Fabulous Bahrain: What to see, what to try
Bahrain is a small kingdom. People come to this country not just for a swim in the Arabian Gulf, but also to dive for pearls, ride camels, play golf, fly in an aerotube and drive a professional go-kart track!
Bahrain is a constitutional kingdom ruled by Sheikh Hamad Bin Isa Al Khalifa, the Emir until 2002. There are portraits of the king (center), prince and prime minister hanging everywhere, and not by regulation, but simply because Bahrainis love their king. And how can they not, if it is almost the only country in the world where there are no taxes! Medicine and education are free for the locals. And if a Bahraini can prove that his monthly income is less than 300 Bahraini dinars, he will get a house from the king. So much for the real fairyland!
Historical and Cultural Treasures of Bahrain
Muharraq is the third largest city in Bahrain and was its capital until 1923, after which the capital moved to Manama. The name Muharraq translates from Arabic as “the place of ashes” and Manama as “the city of dreams”.
The home of the Bahraini royal family is a monument of 19th-century architecture. The complex includes palace rooms and four courtyards. The former living and working quarters are open to tourists, where you can get an idea of royal life at that time. Be sure to check out the wind tower: you can see how it works and get a literal sense of the “whiff” of antiquity.
The Palace of Sheikh Isa Bin Ali Al Khalifa in the Old City of Muharraq
The House of Sheikh Ibrahim bin Mohammed Al Khalifa (Center for Culture and Research) . On the outside, it is a traditional old house built in the mid-19th century. Inside is a modern center for culture and research with a large hall for 300 people where cultural, sociological, and political forums are held.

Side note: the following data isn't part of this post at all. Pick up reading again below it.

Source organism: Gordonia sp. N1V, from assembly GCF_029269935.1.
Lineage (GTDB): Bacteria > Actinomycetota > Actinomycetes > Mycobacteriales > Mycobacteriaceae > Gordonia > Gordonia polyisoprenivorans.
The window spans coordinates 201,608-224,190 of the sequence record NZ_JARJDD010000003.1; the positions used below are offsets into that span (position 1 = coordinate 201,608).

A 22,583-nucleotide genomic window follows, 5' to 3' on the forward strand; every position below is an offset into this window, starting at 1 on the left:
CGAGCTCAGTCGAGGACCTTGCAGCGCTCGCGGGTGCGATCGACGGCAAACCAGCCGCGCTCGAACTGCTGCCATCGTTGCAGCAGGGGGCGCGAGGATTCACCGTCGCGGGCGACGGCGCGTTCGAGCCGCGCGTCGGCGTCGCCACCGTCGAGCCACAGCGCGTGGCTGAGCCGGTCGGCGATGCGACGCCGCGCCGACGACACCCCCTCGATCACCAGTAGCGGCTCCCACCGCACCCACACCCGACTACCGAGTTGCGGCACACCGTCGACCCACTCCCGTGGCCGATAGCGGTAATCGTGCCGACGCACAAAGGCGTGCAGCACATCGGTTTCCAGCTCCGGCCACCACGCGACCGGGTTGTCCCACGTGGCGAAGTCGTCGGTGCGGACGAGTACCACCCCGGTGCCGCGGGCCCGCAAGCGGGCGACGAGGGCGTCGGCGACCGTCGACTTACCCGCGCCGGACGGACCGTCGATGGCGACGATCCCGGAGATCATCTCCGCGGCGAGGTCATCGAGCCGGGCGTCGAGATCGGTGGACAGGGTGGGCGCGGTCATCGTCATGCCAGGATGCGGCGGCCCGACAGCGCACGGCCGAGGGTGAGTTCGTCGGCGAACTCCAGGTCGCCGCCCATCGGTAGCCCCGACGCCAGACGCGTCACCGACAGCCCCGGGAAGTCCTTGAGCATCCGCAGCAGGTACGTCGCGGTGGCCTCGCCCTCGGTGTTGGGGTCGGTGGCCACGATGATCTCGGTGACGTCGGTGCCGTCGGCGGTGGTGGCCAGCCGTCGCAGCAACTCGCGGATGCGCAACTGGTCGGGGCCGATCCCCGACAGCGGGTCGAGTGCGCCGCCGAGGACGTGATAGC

Center for Culture and Research. Sheikh Ibrahim bin Mohammed Al Khalifa was born in the mid-19th century. He is one of Bahrain’s most famous poets whose work is still popular throughout the Arab world.
House of Qurar, House of Golden Thread Embroidery . A museum created to preserve the unique Bahraini art of Qurar embroidery. It is not just a museum, but a place where artisans can pass on the art of Kurar to the younger generation. The center helps artisans to produce and market their finished products.
The art of Kurar is a type of embroidery using gold thread. In Kurar, the thread is woven by four women at the same time. Three of them hold the threads and guide them, the fourth weaves them into a single precious thing. After the Kurar embroidery is finished, it is sewn onto clothing and polished to give the gold a distinctive luster.
- Abdullah Al-Zayed House . Home of the founder of the first weekly newspaper in Bahrain and the Arabian Gulf. Dedicated to preserving the heritage of Bahrain’s press while at the same time preserving some of the country’s unique architectural traditions.
A two-storey building with an inner courtyard, a fine example of national architecture. It was built in 1905.
Muharraq is known for its traditional market, the souq, as the locals call it. If you are serious about not coming out of Bahrain without pearls, the souq is the place to go. Here you will find quite a few stores with traditional and modern jewelry.
Bahrain’s Golden Souk lives up to its name: gold and pearls are the mainstay, silver is not recognized.
Most of the inhabitants of Bahrain are Muslims. The first mosque in Bahrain, which was opened to tourists – Al Fateh Mosque. It is also the largest on the island: it can accommodate up to 7,000 people at a time.
Al-Fateh Mosque, also known as Al-Fateh Islamic Center.
The House of the Koran (Beit al-Quran) is a museum dedicated entirely to the Muslim religion. The museum holds ancient manuscripts and early printed editions of the Quran from all over the world: from India, Iran, Turkey, China and Europe. Some of them date back to the 7th century. In the museum they will tell you that the very first printed Koran was printed at a printing house in France. Very interesting is the miniature display of grains of peas and rice with surahs of the Quran written on them.
The big glass dome of the mosque at the House of the Koran
Riffa Port was built as a fort in 1812. It offers a magnificent view of the Hunanai Valley.
The Tree of Life